The TOWER

From my evolving collection of Tarot Poems:

Tower Marseille Tarot

from the Marseille Tarot

illustrated by Jean Dodal

Tower Rider-Waite Tarot

from the Rider-Waite Tarot

illustrated by Pamela Colman Smith

To climb this is to reach out and to be repulsed.
We know the history : Babel being the prime case,
A step too near The House of God and down it comes:
Jupiter’s bolt of lightning, Zeus’ thunderclap, Jehova’s
Jealous guarding of the gateway to his sanctuary.
Our hubris or divine paranoia? One God’s defence

Against the many who throng the common world.
There are otherworlds around us too, islands
Over the sea, under the waves, below the earth
And right alongside us, a half-step away from here.
So why ascend? True, the ways are perilous, paths
May wind endlessly and then turn back nearly
To where they began; but never end in disillusion.
Never tip us like this tower through empty air.


 

The reflections leading to the poems begin from my past studies of the ‘esoteric’ decks, represented here by the Rider-Waite card, but primarily arise from my current historical study of the older Italian and French decks – represented here by Jean Dodal’s ‘Marseille’ card – and direct responses to the imagery. 

Echoes of Etain

 

 

Midir and Étain , Becoming Swans.

Reflections after a reading of The Wooing of Étain :

Oengus Mac Óc taken from his mother
So his father would not know him
(as Mabon from Modron; Pryderi from Rhiannon)
To be fostered by Midir.

Étain Echraide – (of the horses)
Poured drink for the company;
This was a skill she had, to pour;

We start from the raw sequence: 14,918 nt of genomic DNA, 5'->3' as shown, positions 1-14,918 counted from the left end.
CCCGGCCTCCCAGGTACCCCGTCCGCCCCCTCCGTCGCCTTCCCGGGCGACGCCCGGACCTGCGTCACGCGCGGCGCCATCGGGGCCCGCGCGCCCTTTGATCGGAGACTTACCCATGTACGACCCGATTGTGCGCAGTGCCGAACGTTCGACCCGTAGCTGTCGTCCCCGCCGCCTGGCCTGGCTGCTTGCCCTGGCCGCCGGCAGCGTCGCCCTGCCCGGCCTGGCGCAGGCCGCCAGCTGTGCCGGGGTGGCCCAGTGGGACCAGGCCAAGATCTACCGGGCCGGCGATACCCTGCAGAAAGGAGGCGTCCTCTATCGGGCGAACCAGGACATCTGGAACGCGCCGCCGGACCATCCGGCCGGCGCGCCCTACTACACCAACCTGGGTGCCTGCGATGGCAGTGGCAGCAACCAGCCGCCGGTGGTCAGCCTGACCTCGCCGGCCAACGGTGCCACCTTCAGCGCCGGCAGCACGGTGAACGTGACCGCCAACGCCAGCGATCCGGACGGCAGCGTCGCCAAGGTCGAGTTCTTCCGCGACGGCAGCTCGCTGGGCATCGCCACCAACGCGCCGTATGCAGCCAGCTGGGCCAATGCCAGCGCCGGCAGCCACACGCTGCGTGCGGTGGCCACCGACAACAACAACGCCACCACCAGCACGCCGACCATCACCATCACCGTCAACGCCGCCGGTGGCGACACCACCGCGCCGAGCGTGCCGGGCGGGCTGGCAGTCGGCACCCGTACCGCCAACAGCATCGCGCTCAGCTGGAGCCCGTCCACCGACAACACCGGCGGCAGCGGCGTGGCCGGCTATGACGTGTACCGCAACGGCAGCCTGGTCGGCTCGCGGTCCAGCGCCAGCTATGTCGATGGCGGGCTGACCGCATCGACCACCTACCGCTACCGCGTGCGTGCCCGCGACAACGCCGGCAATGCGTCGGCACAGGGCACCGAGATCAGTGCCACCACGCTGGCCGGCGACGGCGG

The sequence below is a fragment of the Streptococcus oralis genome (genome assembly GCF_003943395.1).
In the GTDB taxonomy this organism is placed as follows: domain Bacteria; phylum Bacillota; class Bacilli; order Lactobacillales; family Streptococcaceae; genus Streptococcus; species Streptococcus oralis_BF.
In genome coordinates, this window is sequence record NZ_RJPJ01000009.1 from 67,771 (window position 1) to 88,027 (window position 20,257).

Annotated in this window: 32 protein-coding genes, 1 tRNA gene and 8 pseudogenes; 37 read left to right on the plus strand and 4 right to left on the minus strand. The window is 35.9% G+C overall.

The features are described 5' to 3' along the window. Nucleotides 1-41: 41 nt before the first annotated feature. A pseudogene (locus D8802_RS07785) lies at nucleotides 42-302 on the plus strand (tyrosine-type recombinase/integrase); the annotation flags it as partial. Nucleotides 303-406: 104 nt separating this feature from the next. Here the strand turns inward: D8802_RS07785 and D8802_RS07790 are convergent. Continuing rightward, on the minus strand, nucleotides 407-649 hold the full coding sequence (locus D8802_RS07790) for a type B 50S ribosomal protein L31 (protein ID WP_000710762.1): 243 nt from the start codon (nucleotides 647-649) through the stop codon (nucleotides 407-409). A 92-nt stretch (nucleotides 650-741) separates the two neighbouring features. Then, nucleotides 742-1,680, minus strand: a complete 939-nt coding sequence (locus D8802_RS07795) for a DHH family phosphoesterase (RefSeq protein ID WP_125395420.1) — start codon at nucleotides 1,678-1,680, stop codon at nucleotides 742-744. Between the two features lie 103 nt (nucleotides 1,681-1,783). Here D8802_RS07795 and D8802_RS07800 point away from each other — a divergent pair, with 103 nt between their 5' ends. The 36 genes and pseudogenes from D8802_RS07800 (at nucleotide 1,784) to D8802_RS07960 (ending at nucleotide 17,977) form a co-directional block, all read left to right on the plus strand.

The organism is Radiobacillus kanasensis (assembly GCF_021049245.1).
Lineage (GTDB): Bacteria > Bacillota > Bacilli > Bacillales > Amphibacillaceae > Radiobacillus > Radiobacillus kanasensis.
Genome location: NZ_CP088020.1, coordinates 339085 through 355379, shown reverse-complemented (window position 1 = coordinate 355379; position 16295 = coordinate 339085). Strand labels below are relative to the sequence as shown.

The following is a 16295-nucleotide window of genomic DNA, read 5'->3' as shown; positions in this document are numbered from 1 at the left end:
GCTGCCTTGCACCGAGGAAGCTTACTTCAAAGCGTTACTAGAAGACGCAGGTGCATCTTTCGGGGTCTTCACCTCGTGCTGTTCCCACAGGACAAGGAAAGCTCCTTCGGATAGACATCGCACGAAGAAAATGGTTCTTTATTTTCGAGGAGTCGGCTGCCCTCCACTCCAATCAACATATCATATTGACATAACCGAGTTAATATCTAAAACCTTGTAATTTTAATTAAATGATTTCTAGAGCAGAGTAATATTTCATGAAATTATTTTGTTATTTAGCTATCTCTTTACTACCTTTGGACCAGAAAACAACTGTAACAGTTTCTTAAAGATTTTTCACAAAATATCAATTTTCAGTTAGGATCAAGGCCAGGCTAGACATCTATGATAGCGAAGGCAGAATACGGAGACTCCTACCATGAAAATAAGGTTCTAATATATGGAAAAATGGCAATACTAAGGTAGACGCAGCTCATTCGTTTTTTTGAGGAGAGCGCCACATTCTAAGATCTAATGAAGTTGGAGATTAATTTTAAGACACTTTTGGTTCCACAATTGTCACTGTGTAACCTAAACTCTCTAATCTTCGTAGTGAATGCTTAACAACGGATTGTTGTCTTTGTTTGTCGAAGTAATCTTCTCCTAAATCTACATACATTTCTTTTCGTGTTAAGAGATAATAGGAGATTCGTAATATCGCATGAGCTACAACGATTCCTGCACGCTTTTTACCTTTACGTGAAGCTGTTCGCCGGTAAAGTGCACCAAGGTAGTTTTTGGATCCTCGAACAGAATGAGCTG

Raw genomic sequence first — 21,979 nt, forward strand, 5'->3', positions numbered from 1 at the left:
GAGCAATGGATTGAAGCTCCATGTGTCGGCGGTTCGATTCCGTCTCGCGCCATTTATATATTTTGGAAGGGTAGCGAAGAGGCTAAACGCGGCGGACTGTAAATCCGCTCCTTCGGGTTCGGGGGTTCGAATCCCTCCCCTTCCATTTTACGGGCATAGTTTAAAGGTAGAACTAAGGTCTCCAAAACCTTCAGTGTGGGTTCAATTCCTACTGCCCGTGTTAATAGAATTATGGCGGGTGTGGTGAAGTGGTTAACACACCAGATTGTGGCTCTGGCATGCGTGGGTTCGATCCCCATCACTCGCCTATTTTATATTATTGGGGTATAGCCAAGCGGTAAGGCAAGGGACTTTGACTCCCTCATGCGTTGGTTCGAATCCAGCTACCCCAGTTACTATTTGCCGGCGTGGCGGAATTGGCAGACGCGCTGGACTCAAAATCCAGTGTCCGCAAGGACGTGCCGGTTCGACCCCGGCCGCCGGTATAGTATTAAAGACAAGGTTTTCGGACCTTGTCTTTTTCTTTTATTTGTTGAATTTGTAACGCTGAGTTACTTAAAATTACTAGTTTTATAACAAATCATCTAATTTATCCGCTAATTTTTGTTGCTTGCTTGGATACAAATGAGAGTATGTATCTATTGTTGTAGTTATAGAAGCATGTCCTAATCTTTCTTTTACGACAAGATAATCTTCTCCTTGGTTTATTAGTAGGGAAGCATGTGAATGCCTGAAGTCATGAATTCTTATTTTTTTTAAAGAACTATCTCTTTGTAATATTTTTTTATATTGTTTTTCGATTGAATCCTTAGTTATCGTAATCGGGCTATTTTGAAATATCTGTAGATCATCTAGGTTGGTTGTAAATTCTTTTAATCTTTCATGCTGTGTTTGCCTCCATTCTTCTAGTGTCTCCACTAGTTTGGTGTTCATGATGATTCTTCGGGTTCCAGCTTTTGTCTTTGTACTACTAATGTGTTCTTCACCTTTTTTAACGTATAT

A Cup Bearer supreme among many.
It was then that Midir came for her.

Links in a chain of story – beyond time
for time has no part in its telling:
Images and incidents recurring, repeating
the fractured joins of narrative dissolving.
The gods, in their own way, speaking
to us : always now, never history.

Awen

Ni thau awen o’i thewi

Mae erioed i’w marw hi

(Gerallt Lloyd Owen)

*

Awen is not silent in its silence

Forever is its finality


These two lines from a master of cynghanedd express with profound simplicity the nature of Awen. My translation of them cannot achieve the woven interlocking of sound and sense which is contained in the Welsh. But I hope it captures something of the  concentrated power of the original.

The Guiding Heron

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[Odysseus and Diomedes on a night-spying expedition to the Trojan camp]

“Athena winged a heron close to their path

and veering right. Neither man could see it,

scanning the dark night they only heard its cry”

(Iliad , Book 10)

So the voice of the goddess comes in the night
unearthly as if far away, but close;
echoing through the unfathomable dark, but whispered

as if a lover told a secret close to your ear
and you reply just as softly yet speaking clearly:
‘O goddess I answer your call’

into the darkness of the night, no light,
even starlight (fitful behind cloud) and not
moonlight  for it is moondark, so dark

the voice, the heron’s call in the night:
a creak, a croak, a fraink, not sweet
like a songbird but a guiding sign to be wary

a waymark on the path, showing the track
to be taken, the line to follow through the gloom,
impenetrable blackness unimaginable in towns, villages

even where some distant gleam lightens the hue
of darkness, but out here in the ancient dark
her piercing cry is the only glint to guide you

coldly calling from empty space, but welcome
as the sigh of a mother to a feeding child, nurturing
sharp-eared attention, opening your night eyes.

 

Rhiannon

Rhiannon_aur

 

 

 

 

 

 

 

Though you are absent, I feel your presence,
A space in the landscape where you would be,
An echo returning from this very place
In the Otherworld where you followed Pryderi.

Did he go there to claim his birthright
In the country you left to be with us here?